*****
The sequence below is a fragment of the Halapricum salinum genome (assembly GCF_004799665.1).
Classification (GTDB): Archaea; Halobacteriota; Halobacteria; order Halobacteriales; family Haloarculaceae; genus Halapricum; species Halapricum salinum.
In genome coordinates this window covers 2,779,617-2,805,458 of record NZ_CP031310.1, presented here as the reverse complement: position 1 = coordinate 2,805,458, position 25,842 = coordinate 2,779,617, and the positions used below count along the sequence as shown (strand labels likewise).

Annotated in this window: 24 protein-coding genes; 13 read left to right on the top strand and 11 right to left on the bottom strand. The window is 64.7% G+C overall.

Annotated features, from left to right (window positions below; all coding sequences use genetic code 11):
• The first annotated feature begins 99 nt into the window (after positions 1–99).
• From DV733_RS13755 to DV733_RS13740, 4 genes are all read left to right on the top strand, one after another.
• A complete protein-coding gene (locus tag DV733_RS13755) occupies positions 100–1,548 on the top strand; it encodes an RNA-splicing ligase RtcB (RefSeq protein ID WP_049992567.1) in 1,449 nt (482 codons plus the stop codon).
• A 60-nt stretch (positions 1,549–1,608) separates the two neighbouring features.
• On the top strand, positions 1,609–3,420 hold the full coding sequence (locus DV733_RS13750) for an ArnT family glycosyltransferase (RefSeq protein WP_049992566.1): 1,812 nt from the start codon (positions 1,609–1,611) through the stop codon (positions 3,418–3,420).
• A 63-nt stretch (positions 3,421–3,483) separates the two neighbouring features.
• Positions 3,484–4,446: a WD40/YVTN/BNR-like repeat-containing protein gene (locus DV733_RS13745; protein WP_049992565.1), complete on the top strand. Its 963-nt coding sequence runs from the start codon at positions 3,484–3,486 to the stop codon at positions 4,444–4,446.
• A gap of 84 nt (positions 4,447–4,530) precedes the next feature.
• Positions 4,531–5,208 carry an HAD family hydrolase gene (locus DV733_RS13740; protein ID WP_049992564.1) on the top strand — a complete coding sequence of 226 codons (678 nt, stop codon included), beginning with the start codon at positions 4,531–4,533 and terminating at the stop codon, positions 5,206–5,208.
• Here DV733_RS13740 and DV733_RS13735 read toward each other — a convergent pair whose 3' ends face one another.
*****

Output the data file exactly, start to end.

The sequence below is a fragment of the Halapricum salinum genome (assembly GCF_004799665.1).
Classification (GTDB): Archaea; Halobacteriota; Halobacteria; order Halobacteriales; family Haloarculaceae; genus Halapricum; species Halapricum salinum.
In genome coordinates this window covers 2,779,617-2,805,458 of record NZ_CP031310.1, presented here as the reverse complement: position 1 = coordinate 2,805,458, position 25,842 = coordinate 2,779,617, and the positions used below count along the sequence as shown (strand labels likewise).

Annotated in this window: 24 protein-coding genes; 13 read left to right on the top strand and 11 right to left on the bottom strand. The window is 64.7% G+C overall.

Annotated features, from left to right (window positions below; all coding sequences use genetic code 11):
• The first annotated feature begins 99 nt into the window (after positions 1–99).
• From DV733_RS13755 to DV733_RS13740, 4 genes are all read left to right on the top strand, one after another.
• A complete protein-coding gene (locus tag DV733_RS13755) occupies positions 100–1,548 on the top strand; it encodes an RNA-splicing ligase RtcB (RefSeq protein ID WP_049992567.1) in 1,449 nt (482 codons plus the stop codon).
• A 60-nt stretch (positions 1,549–1,608) separates the two neighbouring features.
• On the top strand, positions 1,609–3,420 hold the full coding sequence (locus DV733_RS13750) for an ArnT family glycosyltransferase (RefSeq protein WP_049992566.1): 1,812 nt from the start codon (positions 1,609–1,611) through the stop codon (positions 3,418–3,420).
• A 63-nt stretch (positions 3,421–3,483) separates the two neighbouring features.
• Positions 3,484–4,446: a WD40/YVTN/BNR-like repeat-containing protein gene (locus DV733_RS13745; protein WP_049992565.1), complete on the top strand. Its 963-nt coding sequence runs from the start codon at positions 3,484–3,486 to the stop codon at positions 4,444–4,446.
• A gap of 84 nt (positions 4,447–4,530) precedes the next feature.
• Positions 4,531–5,208 carry an HAD family hydrolase gene (locus DV733_RS13740; protein ID WP_049992564.1) on the top strand — a complete coding sequence of 226 codons (678 nt, stop codon included), beginning with the start codon at positions 4,531–4,533 and terminating at the stop codon, positions 5,206–5,208.
• Here DV733_RS13740 and DV733_RS13735 read toward each other — a convergent pair whose 3' ends face one another.